Most first-time home buyers are aware that their credit scores play a significant role when qualifying for a mortgage. At First Fidelis LLC, we get many questions about credit scores, so we want to share our guide to credit scores when buying a home.
What a Credit Score Actually Means
Credit bureaus calculate your credit score using your credit report, which summarizes your credit accounts and details of your payment history. You have several different credit scores that use different credit scoring formulas. Your payment history, how much you own, length of credit history, credit mix, and new credit are all examples of things factored into determining your credit score.
How Your Credit Score Affects Buying a Home
A credit score indicates to a mortgage lender how likely you are to pay your mortgage consistently and on time. The appropriate credit score for buying a home will depend on the type of mortgage loan you are trying to get. Here is a general idea of the minimum credit score you need to qualify for each mortgage type:
- Conventional: 620
- FHA Loan requiring 3.5 percent down: 580
- FHA loan requiring 10 percent down: 500
- FHA loan with 0 percent down: 620
- VA loan: no minimum
Your credit score will also influence the interest rate on your loan. Therefore, having a high credit score means your interest rate will be lower.
Tips for Increasing Your Credit Score Before Buying a Home
If you have a low credit score but want to be a homebuyer, you aren’t out of luck. There are things that you can do to increase your credit score. Although you may need to push your timeline out, you can create a plan to pump up your credit score to qualify for a home loan.
1. Check Your Credit Reports for Errors
If you are planning to purchase a home within the year, we recommend checking your credit report periodically. Doing so will allow you to catch and fix any mistakes, such as accounts you don’t recognize, accounts listed twice, and other incorrect information that reflects poorly on you as a borrower. You can then report any errors or outdated information and dispute these issues to raise your credit score.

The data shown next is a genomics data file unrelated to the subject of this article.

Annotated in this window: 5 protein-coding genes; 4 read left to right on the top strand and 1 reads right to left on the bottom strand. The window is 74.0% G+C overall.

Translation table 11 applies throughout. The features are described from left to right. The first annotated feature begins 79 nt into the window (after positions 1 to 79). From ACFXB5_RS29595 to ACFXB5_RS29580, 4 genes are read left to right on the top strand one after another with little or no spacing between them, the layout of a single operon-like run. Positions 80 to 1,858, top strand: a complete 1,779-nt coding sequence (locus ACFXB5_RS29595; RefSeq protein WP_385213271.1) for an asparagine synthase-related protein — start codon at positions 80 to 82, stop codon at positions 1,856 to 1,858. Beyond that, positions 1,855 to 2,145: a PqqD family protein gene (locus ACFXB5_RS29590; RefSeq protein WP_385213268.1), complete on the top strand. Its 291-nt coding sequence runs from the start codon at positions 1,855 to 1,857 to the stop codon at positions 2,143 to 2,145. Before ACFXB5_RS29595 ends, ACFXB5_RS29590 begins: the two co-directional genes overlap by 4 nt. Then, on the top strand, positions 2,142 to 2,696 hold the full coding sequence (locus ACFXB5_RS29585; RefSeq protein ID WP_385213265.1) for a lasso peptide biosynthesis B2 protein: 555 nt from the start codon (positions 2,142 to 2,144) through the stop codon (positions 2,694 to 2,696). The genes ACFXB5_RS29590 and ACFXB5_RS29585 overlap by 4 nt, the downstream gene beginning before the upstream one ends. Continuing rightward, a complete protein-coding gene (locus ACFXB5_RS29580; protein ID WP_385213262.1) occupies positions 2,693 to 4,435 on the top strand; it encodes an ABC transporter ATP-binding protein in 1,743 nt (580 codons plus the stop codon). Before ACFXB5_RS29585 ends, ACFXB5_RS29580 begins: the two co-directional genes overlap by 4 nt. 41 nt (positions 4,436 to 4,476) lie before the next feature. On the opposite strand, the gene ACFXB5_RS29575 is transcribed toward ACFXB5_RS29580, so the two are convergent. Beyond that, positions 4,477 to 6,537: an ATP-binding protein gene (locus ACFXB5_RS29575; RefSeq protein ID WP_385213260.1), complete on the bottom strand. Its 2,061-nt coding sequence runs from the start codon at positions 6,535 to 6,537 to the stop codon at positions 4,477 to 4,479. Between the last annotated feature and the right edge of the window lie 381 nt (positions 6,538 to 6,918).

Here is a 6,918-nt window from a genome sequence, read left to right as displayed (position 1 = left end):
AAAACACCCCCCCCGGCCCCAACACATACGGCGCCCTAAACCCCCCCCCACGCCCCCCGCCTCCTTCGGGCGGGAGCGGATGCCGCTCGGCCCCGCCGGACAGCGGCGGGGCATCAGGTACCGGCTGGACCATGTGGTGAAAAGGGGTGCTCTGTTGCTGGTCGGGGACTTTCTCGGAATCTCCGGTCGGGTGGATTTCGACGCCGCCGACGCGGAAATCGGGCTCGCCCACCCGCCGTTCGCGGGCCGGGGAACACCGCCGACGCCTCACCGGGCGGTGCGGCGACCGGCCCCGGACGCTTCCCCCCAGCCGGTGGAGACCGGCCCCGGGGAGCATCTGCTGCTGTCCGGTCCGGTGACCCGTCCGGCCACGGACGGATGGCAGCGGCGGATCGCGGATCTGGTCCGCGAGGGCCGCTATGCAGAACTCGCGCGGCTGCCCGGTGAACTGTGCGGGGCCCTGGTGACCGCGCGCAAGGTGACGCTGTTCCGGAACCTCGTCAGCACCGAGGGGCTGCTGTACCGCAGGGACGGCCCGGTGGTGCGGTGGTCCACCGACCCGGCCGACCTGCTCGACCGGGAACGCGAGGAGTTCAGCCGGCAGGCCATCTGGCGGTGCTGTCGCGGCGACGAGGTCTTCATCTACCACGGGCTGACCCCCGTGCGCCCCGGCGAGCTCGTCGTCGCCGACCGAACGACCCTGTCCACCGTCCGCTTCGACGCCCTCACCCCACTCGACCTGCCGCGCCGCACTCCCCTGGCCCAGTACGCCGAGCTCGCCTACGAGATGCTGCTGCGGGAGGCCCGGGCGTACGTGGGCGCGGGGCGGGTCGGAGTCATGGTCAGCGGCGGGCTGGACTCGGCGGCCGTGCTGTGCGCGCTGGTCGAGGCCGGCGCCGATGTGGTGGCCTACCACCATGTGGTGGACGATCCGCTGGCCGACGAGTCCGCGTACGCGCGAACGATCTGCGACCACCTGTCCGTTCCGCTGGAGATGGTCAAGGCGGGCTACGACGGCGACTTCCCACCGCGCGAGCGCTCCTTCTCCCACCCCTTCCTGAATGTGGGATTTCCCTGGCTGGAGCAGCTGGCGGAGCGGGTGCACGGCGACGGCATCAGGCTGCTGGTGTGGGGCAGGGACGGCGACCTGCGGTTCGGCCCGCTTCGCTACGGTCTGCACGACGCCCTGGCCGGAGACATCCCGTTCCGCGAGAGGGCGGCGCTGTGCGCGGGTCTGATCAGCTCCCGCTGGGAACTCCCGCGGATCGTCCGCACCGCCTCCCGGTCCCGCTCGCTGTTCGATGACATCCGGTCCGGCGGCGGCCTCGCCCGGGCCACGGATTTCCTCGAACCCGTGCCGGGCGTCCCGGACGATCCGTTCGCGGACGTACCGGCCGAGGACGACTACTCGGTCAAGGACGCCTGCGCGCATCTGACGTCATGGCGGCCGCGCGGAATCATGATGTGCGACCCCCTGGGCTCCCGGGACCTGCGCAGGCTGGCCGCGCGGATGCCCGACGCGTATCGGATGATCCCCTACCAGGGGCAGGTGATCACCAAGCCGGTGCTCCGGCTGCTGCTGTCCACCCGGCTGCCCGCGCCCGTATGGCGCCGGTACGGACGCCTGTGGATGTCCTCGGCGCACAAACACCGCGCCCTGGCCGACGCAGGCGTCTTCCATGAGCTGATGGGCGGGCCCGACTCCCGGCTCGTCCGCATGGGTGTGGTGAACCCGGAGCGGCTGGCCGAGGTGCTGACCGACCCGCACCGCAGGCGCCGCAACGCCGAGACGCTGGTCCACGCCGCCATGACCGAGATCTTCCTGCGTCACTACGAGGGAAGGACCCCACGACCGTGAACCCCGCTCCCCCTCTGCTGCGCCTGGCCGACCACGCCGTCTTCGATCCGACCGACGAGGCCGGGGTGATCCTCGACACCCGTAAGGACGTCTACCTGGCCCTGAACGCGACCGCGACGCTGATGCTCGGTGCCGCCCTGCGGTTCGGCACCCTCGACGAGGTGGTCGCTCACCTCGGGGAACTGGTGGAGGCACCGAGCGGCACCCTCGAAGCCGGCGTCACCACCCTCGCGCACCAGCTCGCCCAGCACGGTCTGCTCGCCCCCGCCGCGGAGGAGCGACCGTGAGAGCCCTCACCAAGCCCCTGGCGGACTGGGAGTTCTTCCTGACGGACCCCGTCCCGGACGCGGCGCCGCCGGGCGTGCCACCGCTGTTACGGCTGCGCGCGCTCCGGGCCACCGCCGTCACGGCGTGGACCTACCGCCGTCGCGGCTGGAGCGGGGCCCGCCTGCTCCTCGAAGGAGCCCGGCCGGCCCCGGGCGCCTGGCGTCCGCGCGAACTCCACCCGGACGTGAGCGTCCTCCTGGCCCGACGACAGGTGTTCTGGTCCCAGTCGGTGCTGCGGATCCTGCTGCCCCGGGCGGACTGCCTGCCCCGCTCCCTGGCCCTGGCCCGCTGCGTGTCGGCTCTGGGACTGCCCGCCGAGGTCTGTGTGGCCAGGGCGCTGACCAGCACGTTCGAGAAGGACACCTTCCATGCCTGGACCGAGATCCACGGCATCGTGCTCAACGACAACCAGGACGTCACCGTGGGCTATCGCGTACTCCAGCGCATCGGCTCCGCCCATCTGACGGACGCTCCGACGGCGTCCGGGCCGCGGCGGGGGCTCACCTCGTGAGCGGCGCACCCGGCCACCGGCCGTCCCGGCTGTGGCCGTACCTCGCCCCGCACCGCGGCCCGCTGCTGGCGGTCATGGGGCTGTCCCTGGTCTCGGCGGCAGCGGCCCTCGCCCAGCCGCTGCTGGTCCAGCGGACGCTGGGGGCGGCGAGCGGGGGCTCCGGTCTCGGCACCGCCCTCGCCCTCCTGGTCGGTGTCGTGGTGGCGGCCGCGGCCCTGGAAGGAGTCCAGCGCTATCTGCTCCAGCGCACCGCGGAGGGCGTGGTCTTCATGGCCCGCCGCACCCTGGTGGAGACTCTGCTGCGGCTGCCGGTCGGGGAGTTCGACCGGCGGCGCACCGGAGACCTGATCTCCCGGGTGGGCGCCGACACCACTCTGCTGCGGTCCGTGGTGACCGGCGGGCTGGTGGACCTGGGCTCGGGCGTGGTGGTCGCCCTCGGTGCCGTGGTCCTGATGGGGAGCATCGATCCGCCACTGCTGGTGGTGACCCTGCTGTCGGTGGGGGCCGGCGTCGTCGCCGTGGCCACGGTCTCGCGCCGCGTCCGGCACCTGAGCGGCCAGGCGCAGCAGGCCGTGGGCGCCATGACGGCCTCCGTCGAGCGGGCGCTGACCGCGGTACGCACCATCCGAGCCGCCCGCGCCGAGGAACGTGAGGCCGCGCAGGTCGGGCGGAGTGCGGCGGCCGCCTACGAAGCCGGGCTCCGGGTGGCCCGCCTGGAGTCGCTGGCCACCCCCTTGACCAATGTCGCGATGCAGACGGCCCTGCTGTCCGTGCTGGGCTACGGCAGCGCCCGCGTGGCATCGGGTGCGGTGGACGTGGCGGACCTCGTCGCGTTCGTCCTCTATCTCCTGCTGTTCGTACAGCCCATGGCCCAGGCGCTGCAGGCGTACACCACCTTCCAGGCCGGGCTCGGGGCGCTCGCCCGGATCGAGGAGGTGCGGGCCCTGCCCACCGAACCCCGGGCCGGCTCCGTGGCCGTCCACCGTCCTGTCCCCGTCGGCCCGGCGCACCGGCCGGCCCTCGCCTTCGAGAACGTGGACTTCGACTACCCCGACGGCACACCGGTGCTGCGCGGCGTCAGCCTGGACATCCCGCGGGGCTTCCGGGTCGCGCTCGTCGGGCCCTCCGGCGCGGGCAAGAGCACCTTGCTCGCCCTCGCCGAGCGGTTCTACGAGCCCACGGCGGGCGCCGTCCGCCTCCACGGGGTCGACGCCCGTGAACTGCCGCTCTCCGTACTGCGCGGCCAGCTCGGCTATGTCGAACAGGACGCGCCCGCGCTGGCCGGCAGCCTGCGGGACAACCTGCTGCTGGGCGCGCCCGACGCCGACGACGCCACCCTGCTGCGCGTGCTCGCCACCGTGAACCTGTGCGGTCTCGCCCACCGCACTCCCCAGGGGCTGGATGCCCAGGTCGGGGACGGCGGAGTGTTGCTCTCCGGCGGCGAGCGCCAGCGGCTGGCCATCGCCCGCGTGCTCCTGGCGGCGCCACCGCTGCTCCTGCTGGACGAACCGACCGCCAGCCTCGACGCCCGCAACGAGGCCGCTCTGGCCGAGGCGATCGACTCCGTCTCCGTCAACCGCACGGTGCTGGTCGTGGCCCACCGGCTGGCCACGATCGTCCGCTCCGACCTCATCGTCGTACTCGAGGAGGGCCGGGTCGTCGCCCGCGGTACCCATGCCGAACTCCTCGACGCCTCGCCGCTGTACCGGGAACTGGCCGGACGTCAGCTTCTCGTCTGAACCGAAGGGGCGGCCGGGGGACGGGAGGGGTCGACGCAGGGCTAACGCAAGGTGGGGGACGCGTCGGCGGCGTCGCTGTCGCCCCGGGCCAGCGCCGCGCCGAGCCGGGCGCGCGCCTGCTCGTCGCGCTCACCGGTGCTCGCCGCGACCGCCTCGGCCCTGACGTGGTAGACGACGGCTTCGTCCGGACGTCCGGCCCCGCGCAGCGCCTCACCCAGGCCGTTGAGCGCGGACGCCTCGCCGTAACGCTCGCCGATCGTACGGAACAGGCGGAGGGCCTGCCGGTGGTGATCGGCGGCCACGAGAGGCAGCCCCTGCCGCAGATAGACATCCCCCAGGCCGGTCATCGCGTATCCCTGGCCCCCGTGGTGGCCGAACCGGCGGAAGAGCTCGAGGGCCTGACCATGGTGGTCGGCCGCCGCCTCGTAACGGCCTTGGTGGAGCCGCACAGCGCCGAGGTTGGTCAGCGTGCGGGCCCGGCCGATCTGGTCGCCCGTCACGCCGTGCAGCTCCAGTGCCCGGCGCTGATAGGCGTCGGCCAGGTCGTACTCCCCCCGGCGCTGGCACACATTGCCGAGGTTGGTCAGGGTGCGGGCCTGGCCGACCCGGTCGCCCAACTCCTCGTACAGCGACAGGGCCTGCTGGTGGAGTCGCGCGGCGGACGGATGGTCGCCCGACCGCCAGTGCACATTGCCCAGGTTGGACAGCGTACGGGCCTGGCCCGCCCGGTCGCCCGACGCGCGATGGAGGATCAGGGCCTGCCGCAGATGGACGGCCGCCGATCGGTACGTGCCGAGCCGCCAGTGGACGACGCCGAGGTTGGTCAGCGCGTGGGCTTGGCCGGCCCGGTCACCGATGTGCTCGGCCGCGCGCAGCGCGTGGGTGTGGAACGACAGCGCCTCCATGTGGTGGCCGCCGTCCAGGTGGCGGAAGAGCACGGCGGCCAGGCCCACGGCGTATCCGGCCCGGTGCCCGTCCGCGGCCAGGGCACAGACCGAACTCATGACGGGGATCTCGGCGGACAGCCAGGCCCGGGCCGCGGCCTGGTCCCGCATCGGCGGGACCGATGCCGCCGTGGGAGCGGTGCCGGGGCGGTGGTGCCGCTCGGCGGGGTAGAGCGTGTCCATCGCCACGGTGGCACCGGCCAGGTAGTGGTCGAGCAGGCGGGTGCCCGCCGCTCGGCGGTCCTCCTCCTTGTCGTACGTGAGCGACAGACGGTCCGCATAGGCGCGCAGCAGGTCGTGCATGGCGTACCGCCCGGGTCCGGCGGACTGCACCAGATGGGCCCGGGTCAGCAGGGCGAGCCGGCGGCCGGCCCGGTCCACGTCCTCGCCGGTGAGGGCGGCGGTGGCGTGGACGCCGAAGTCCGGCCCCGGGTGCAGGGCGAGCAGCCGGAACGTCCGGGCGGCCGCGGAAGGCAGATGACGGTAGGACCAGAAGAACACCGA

2. Pay Off Debt
While this may seem obvious, it is still important to mention. However, you should be strategic in how you pay off debt. Certain debt like student loans will not necessarily hurt your credit score if you are making all payments on time.
However, if you have a lot of credit card debt, you will want to start making large payments to decrease the amount you owe. For some people, this means going on a strict budget for several months to manage debt.
3. Pay Your Bills on Time
Late payments can be detrimental to your credit score. This includes not only your credit card bills and student loans but also cell phone payments, utilities, rent, and more. Over time, paying your bills when they are due will reflect positively on your credit score.
4. Be Careful of Scams
There are scam artists out there who will claim to be able to remove negative information from your credit report. While this information may hurt your credit score, accurate and current information cannot be removed from your credit report, even if it hurts your credit score. There are no shortcuts or quick fixes to increasing your credit score, so be cautious of anyone who claims they can do this for you.
At First Fidelis LLC, we help home buyers at every stage qualify for a mortgage. If you are interested in buying a home in Kansas City, call us today at 913-205-9978 to learn how to get pre-approved.